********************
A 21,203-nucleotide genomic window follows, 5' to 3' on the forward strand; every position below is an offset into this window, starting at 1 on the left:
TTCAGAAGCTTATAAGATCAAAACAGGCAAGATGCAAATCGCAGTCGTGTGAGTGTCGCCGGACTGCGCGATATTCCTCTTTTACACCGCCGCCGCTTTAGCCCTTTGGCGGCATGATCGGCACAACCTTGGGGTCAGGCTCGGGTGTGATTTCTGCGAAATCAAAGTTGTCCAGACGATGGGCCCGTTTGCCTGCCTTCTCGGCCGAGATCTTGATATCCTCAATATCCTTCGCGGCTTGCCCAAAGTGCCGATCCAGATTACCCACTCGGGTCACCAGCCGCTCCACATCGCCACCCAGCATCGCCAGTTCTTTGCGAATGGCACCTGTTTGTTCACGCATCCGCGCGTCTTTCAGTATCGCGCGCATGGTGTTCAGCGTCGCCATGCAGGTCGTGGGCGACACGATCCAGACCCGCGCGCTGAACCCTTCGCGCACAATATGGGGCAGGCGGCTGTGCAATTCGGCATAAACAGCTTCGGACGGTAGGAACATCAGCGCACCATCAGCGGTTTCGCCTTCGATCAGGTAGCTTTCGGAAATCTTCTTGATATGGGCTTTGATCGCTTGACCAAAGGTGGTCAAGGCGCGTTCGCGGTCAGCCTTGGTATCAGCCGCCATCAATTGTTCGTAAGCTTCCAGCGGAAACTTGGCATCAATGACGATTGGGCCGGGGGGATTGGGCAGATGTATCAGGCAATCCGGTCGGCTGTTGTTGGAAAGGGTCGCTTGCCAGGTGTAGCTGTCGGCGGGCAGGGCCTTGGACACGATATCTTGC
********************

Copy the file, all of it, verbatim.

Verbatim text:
A 21,203-nucleotide genomic window follows, 5' to 3' on the forward strand; every position below is an offset into this window, starting at 1 on the left:
TTCAGAAGCTTATAAGATCAAAACAGGCAAGATGCAAATCGCAGTCGTGTGAGTGTCGCCGGACTGCGCGATATTCCTCTTTTACACCGCCGCCGCTTTAGCCCTTTGGCGGCATGATCGGCACAACCTTGGGGTCAGGCTCGGGTGTGATTTCTGCGAAATCAAAGTTGTCCAGACGATGGGCCCGTTTGCCTGCCTTCTCGGCCGAGATCTTGATATCCTCAATATCCTTCGCGGCTTGCCCAAAGTGCCGATCCAGATTACCCACTCGGGTCACCAGCCGCTCCACATCGCCACCCAGCATCGCCAGTTCTTTGCGAATGGCACCTGTTTGTTCACGCATCCGCGCGTCTTTCAGTATCGCGCGCATGGTGTTCAGCGTCGCCATGCAGGTCGTGGGCGACACGATCCAGACCCGCGCGCTGAACCCTTCGCGCACAATATGGGGCAGGCGGCTGTGCAATTCGGCATAAACAGCTTCGGACGGTAGGAACATCAGCGCACCATCAGCGGTTTCGCCTTCGATCAGGTAGCTTTCGGAAATCTTCTTGATATGGGCTTTGATCGCTTGACCAAAGGTGGTCAAGGCGCGTTCGCGGTCAGCCTTGGTATCAGCCGCCATCAATTGTTCGTAAGCTTCCAGCGGAAACTTGGCATCAATGACGATTGGGCCGGGGGGATTGGGCAGATGTATCAGGCAATCCGGTCGGCTGTTGTTGGAAAGGGTCGCTTGCCAGGTGTAGCTGTCGGCGGGCAGGGCCTTGGACACGATATCTTGC